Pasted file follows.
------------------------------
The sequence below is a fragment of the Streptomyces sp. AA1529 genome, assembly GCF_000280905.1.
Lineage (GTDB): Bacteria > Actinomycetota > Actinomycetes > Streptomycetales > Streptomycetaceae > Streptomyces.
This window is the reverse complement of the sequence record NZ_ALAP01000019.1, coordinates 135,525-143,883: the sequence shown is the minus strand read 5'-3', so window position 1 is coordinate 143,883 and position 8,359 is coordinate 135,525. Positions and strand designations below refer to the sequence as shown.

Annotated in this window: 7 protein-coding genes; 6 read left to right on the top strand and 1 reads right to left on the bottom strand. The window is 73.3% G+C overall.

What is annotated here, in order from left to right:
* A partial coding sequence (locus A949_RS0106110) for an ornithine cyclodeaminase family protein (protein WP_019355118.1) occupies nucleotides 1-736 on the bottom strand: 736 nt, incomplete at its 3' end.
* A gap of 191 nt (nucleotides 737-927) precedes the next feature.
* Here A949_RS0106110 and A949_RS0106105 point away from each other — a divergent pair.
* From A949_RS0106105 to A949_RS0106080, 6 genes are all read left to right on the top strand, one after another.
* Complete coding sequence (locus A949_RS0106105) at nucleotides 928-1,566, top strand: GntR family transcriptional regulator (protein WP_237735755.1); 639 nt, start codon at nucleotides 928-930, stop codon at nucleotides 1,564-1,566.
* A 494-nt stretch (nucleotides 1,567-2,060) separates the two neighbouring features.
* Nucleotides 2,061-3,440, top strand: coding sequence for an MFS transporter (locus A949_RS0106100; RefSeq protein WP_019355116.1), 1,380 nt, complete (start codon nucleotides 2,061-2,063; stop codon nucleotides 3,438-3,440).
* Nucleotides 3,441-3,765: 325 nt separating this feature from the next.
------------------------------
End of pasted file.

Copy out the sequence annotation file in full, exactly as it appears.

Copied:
The sequence below is a fragment of the Streptomyces sp. AA1529 genome, assembly GCF_000280905.1.
Lineage (GTDB): Bacteria > Actinomycetota > Actinomycetes > Streptomycetales > Streptomycetaceae > Streptomyces.
This window is the reverse complement of the sequence record NZ_ALAP01000019.1, coordinates 135,525-143,883: the sequence shown is the minus strand read 5'-3', so window position 1 is coordinate 143,883 and position 8,359 is coordinate 135,525. Positions and strand designations below refer to the sequence as shown.

Annotated in this window: 7 protein-coding genes; 6 read left to right on the top strand and 1 reads right to left on the bottom strand. The window is 73.3% G+C overall.

What is annotated here, in order from left to right:
* A partial coding sequence (locus A949_RS0106110) for an ornithine cyclodeaminase family protein (protein WP_019355118.1) occupies nucleotides 1-736 on the bottom strand: 736 nt, incomplete at its 3' end.
* A gap of 191 nt (nucleotides 737-927) precedes the next feature.
* Here A949_RS0106110 and A949_RS0106105 point away from each other — a divergent pair.
* From A949_RS0106105 to A949_RS0106080, 6 genes are all read left to right on the top strand, one after another.
* Complete coding sequence (locus A949_RS0106105) at nucleotides 928-1,566, top strand: GntR family transcriptional regulator (protein WP_237735755.1); 639 nt, start codon at nucleotides 928-930, stop codon at nucleotides 1,564-1,566.
* A 494-nt stretch (nucleotides 1,567-2,060) separates the two neighbouring features.
* Nucleotides 2,061-3,440, top strand: coding sequence for an MFS transporter (locus A949_RS0106100; RefSeq protein WP_019355116.1), 1,380 nt, complete (start codon nucleotides 2,061-2,063; stop codon nucleotides 3,438-3,440).
* Nucleotides 3,441-3,765: 325 nt separating this feature from the next.